On the 2nd February 1968 the Foreign Secretary made a statement in the House of Commons and James received a letter four days later:
You will probably know that the Foreign Secretary informed Parliament of his decision to pay compensation to all the claimants whose claims, arising out of the imprisonment at Sachsenhausen, has previously been rejected.
– R. G. Watts, Foreign Office, 6 February 1968
James and the others received their compensation, James’ was to be £1,192. 15s, which is around £16,000 by modern standards. The cynic in me wonders if the fact that the press had gotten hold of the story changed the minds of the F.O., but I’d like to think not – I’ve seen no solid evidence to unequivocally state this.
For James, the fight was over and he had won, but nearly 3,000 other applicants lost out on compensation.
It must have been incredibly difficult to decide who to reject and on what grounds. To detail the horrors of being in a camp of any kind must have been an ordeal in itself and then to be rejected compensation would have been another awful blow. But then again, there had to be a line drawn somewhere.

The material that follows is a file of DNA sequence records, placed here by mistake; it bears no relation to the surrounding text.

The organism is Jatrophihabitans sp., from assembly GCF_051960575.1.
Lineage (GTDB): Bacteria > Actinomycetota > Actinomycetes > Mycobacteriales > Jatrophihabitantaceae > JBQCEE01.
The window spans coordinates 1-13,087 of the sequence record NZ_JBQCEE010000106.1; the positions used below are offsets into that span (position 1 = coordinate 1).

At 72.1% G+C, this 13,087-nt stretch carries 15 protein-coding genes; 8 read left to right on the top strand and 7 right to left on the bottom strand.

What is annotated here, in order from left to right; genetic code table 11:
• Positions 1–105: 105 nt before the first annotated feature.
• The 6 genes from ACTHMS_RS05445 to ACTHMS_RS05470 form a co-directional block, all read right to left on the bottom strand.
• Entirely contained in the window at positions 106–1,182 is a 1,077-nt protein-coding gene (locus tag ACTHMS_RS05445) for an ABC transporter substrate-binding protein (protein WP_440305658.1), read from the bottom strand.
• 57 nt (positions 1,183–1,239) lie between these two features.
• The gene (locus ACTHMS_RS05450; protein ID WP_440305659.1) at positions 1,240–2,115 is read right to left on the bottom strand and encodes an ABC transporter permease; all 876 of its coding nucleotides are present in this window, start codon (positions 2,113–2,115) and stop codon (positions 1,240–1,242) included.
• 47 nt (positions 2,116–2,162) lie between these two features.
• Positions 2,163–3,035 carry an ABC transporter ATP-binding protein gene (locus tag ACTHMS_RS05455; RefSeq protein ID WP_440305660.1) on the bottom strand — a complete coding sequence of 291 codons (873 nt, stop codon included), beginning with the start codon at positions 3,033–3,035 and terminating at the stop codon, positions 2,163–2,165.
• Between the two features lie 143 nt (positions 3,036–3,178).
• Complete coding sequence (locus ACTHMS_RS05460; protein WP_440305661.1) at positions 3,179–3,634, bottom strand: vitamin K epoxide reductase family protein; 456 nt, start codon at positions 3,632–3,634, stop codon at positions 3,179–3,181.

If I had been in that room, and been allowed to speak, I would have made a suggestion. It may not have gone down well at the time – people wanted money to personally rebuild their own lives- but I would have said it anyway.
Instead of compensating 1,015 people, perhaps that £1 million could go towards remembrance of the war, the holocaust and the persecution. If we had collected the testimony of those 4,000 applicants and used their stories to create a memorial, museum, library or collection, it would have benefited not only the 1960’s Britons, but the world for years to come. Perhaps one day, if I could somehow be granted permission, I will read all these applications and do just that. But, for now, most of the applicants remain anonymous.
Want to check out these documents yourself? Head to the National Archives in London and order documents FO 950/1327, PIN 76/3, FO 950/5195 & LO 2/533